- Paperback: 304 pages
- Publisher: University of California Press (October 15, 2013)
- Language: English
- ISBN-10: 0520276574
- ISBN-13: 978-0520276574
- Product Dimensions: 6 x 0.7 x 9 inches
- Shipping Weight: 8.8 ounces (View shipping rates and policies)
- Average Customer Review: 21 customer reviews
- Amazon Best Sellers Rank: #573,715 in Books (See Top 100 in Books)
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Malignant: How Cancer Becomes Us
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From the Inside Flap
Siddhartha Mukherjee, author of Emperor of All Maladies, Pulitzer Prize Winner
"Malignant is a beneficent book, a tough gift for all of us. Iweneed this scholarly, angry, intimate, objective, smart, moving book that teaches us how to endure and even maybe thrive in the rubble.’"
-- Donna Haraway, author of Simians, Cyborgs, and Women
"Malignant is the most important book about cancer in decades. Lochlann Jain brilliantly compels us to look straight into its metastases and cultural malignancies. In cancer's claws we find, not just the limits of existence, but also a poetics of resistance."
-- Jonathan Metzl MD, PhD, author of The Protest Psychosis
I found myself entertained, informed, surprised and ultimately transformed by this wonderful narrative.”
-- Abraham Verghese, author of Cutting for Stone
Top customer reviews
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The author explains her experiences with doctors who downplay her concerns, and seem interested in treating her only when her cancer is deadly.
The medical treatments offer 2% improvement in survival.
Suggestions to recover from cancer.
Her experiences recovering from cancer.
This is a must-read for anyone diagnosed with breast cancer. Although, I can't decide if I would recommend it before you go through the whole treatment-decision making process or after. After reading it, I felt empowered, angry, sad, betrayed, and scared that this is only one of two books that I've come across so far (the other one being The Truth in Small Doses) that calls out on the carpet the way cancer research, pink fund-raising, and the "brave survivor" box breast-cancer patients are forced into are complicated, messy, frustrating things.
So yeah, reading it beforehand might give you the gumption to call into question doctor's opinions on chemotherapy or a too-short breast exam, or feel unwilling to demand test results right away because you're a "good" patient, but it also might leave you feeling depressingly frustrated with the complicated truth behind diagnosis, questions of prognosis and life expectancy, and options for treatment.
But this book is also a must-read because Jain is an anthropologist, and her perspective on the cancer industry in this book comes from some unexpected directions-- stances I had never considered or come across in other books: that of a misdiagnosed, potential malpractice suit plaintiff, queer, and politics of fertility (In Vitro) etc. And the prose is eloquent and dense.
Jain starts by acknowledging the shifting, complicated meanings inherent in the word "cancer" itself. Something I began to realize half-way through my own process. "Cancer" can be a death sentence when you first hear it from the nervous physician telling you the biopsy results, then it becomes a specific-sized tumor after surgery, and then something to be eradicated by various treatments, during treatment an identity you either show the world or try to hide, and then finally post-treatment, a constantly hovering presence. Jain writes of her doctor's office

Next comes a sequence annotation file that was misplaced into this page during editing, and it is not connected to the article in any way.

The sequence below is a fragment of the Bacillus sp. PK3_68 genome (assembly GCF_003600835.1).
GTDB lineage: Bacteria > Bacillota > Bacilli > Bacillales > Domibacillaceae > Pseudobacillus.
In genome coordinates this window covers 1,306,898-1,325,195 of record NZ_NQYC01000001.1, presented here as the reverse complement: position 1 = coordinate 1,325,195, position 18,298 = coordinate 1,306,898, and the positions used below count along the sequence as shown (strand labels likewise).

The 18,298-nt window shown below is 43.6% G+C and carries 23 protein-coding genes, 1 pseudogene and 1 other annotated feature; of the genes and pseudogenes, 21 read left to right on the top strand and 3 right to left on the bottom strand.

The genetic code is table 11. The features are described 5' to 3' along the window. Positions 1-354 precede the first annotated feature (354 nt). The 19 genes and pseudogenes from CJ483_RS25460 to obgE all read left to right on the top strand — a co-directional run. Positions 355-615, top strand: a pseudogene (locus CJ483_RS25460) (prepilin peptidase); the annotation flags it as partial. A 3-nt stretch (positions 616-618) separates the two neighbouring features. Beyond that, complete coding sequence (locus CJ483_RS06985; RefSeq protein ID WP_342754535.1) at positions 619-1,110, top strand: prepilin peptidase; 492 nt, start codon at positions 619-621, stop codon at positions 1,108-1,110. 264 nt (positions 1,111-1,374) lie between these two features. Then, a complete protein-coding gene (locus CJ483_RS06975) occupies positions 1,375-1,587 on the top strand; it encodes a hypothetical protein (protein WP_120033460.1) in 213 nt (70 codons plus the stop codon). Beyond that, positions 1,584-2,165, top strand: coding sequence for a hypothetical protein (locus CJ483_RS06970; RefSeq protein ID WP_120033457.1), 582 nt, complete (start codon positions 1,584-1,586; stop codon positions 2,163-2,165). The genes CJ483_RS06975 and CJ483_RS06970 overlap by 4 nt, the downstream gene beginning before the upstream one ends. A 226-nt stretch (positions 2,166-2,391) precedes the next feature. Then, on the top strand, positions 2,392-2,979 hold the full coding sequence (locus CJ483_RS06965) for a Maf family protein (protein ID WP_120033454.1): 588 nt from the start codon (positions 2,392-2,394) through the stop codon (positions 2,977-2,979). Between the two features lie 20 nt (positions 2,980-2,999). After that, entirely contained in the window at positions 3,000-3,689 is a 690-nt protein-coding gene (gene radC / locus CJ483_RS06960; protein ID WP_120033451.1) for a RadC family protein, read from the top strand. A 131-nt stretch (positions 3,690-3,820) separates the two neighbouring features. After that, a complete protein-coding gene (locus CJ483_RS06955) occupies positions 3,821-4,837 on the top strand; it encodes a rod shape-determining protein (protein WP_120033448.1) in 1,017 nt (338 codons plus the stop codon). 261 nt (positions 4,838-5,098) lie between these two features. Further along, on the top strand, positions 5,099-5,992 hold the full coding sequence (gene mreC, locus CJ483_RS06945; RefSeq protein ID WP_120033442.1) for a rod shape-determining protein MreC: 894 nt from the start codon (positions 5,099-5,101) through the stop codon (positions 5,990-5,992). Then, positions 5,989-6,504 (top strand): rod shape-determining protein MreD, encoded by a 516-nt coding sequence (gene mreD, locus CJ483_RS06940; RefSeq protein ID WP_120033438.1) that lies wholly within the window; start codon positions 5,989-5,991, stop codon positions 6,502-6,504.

"Cancer in all its nounishness, refers to everything...and nothing. Cancer pervaded the office, residing in each of these objects and people and the relations among them, but nowhere could it be specified as a thing. The main tumors were gone: cancer had only just begun."
Jain's identity leads her to delve into various and often-overlooked or over-simplified aspects of the cancer beast. Having undergone fertility treatments in order to be an egg donor, being misdiagnosed with breast cancer, and then undergoing treatment as a self-identified butch queer in a cancer culture that emphasizes makeup, wigs, and protheses, Jain calls into question the medical industry's screening practices, failure to divulge or acknowledge links between fertility treatments and environmental toxins to cancer, the "brave face" breast cancer patients are expected to put on, as well as the way tort law and malpractice law interacts with diagnoses of cancer.
Political? Yes. Well-written social science? Yes. Challenging and emotionally draining to read? Very much yes. Because after this, you can't keep the illusion of the "doctor mommy" who knows best. You will have to educate yourself and be your own advocate both as a patient and as someone living in the wider world with friends and family who are exposed to carcinogens.
We don't know why some cancer spreads. We don't know why some cancer is indolent for years and then becomes aggressive, nor do we know how much radiation exposure or environmental toxin or genetic susceptibility tips one over the edge into cancer-world.
And that makes me frustrated after all the fund-raising and "buying" pink that we as Americans do. Books like this help us focus on the real areas: improving doctor-patient relationships, insurance, screening practices, and research into causation.
The primary reason for only three stars is the gratuitous and distracting constant conversation of the author's sexual identity. She is gay but this has nothing to do with her having developed breast cancer. Women, straight, bi sexual or gay, can get breast cancer. Men, gay, bi, or straight can get breast cancer. Ms. Jain's sexual preference was in every chapter and mentioned constantly. I found it to be not relevant to the otherwise well written study and detracting from the general theme of the book.